Office Visits and Orthopaedic Care After COVID-19
The COVID-19 pandemic has changed healthcare as we know it. But change is not always a bad thing. As the former UK Prime Minister Benjamin Disraeli once said, “There is no education like adversity,” and healthcare workers around the world are learning new ways to best care for patients as they continue to be tested by this virus. We will emerge with new best practices and innovative ways to care for our patients.
Visits to your orthopaedic surgeon have become different. Universal masking is expected to be part of an ongoing routine. Masking not only protects patients, it decreases the exposure risks of physicians and others on the healthcare team, as well as the dozens of other people in a healthcare office. While this will sound disconcerting, after the expected waves of COVID-19, there will be other infectious diseases and implementation of this universal precaution will save lives.
Office visits as we know them will be different. There will be fewer people permitted in waiting and clinic rooms, forcing a much more rapid introduction. Many patients prefer friends and family members to attend visits with them for advice and questions. Some patients require translators or insurance-mandated qualified rehabilitation consultants. Going forward, these people will most likely be present in the room virtually through smartphone or similar communicative technology. It is almost a certainty that technology will become even more commonplace for patients to assist with office visits. As patients often forget key parts of what is discussed during a typical visit, recordings and a second set of eyes and ears can only help with compliance and outcomes.
This pandemic has made the previously rare telemedicine consultation commonplace. Patients can now see their physicians and providers in real time from the comfort of home and most acknowledge how incredibly convenient it is. Telemedicine visits also help patients from distant locations see a specialist or get a second opinion for their conditions. Rural patients should not be forced to drive hours in one direction for higher-level care. Many people plan their retirement around major cities with healthcare infrastructure; telemedicine changes this calculation and provides more options. Hopefully, the availability of telemedicine does not change after the pandemic, as insurance companies, physicians, and providers should embrace it.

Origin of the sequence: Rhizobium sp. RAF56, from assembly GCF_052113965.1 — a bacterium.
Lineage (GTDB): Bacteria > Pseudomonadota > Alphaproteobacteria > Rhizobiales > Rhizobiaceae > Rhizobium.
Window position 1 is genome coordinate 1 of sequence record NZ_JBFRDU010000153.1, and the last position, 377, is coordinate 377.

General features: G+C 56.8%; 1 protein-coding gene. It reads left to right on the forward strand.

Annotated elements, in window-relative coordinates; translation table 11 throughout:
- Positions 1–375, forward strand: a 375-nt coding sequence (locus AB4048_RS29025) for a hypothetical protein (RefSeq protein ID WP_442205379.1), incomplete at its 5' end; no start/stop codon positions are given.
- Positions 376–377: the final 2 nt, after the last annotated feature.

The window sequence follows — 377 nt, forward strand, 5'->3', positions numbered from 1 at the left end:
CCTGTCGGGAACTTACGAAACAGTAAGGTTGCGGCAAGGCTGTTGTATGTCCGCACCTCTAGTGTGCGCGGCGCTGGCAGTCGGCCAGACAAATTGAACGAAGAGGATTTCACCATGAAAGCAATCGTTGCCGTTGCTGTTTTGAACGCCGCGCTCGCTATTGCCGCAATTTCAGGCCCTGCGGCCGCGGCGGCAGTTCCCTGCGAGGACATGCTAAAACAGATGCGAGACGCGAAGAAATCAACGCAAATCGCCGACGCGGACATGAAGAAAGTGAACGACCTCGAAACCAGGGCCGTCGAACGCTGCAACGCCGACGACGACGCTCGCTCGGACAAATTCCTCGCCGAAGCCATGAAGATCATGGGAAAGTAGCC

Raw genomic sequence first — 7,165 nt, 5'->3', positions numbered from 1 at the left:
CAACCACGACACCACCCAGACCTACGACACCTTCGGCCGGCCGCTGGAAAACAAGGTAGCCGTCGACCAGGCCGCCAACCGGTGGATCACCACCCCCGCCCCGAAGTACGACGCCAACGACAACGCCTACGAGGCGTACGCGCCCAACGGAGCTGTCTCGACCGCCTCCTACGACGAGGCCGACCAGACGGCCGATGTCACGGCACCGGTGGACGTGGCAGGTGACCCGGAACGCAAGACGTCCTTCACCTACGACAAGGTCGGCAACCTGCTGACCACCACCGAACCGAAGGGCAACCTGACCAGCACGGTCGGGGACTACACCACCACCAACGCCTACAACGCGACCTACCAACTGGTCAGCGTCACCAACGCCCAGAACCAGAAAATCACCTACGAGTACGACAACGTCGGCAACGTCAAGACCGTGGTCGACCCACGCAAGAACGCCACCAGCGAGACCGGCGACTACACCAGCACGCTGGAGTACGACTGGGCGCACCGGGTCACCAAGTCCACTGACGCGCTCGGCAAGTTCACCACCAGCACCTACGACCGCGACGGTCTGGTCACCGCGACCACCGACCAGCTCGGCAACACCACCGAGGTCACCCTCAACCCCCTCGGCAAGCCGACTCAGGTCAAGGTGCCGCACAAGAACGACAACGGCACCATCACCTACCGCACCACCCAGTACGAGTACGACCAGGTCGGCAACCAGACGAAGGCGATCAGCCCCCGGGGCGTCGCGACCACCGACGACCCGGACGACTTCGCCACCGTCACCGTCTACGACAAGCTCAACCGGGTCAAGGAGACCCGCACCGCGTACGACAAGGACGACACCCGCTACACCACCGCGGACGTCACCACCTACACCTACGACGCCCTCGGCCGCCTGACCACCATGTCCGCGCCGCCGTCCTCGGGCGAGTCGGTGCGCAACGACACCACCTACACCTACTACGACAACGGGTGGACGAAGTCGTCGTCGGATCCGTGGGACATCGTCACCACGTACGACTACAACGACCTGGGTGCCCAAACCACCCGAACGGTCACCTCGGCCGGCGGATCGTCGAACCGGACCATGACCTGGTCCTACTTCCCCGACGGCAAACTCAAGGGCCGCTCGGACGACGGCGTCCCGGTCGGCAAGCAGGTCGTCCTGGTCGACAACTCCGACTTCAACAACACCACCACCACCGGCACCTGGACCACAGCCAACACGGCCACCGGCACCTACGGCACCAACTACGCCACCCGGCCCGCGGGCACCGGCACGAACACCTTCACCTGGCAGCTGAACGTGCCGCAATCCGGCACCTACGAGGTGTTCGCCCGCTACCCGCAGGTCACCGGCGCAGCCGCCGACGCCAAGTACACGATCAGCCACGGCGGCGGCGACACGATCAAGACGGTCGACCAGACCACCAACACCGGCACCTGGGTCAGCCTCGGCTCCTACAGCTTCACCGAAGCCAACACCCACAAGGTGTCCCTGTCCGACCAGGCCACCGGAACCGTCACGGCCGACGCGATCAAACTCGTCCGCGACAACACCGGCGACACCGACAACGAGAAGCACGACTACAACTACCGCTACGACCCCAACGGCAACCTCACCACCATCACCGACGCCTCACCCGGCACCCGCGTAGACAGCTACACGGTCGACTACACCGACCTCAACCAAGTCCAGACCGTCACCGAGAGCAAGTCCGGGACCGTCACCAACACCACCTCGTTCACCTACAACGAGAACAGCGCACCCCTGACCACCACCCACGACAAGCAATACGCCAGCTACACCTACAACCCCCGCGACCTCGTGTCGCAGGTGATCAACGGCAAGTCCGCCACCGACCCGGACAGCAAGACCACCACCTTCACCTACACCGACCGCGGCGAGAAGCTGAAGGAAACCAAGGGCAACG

While always important, cleanliness and room sterilization have also increased. Surfaces will be wiped down more frequently, handwashing and sanitation stations will be more available and there will be less physical contact.
Some patients develop a strong attachment to their doctor and the doctor's staff, so the need for social distancing may be disappointing for some as we merge into our “next normal.” The delivery of healthcare is complicated. Changes brought about by COVID-19 have added to this complexity but have also provided more opportunities and options.
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AAOS does not endorse any treatments, procedures, products, or physicians referenced herein. This information is provided as an educational service and is not intended to serve as medical advice. Anyone seeking specific orthopaedic advice or assistance should consult his or her orthopaedic surgeon, or locate one in your area through the AAOS Find an Orthopaedist program on this website.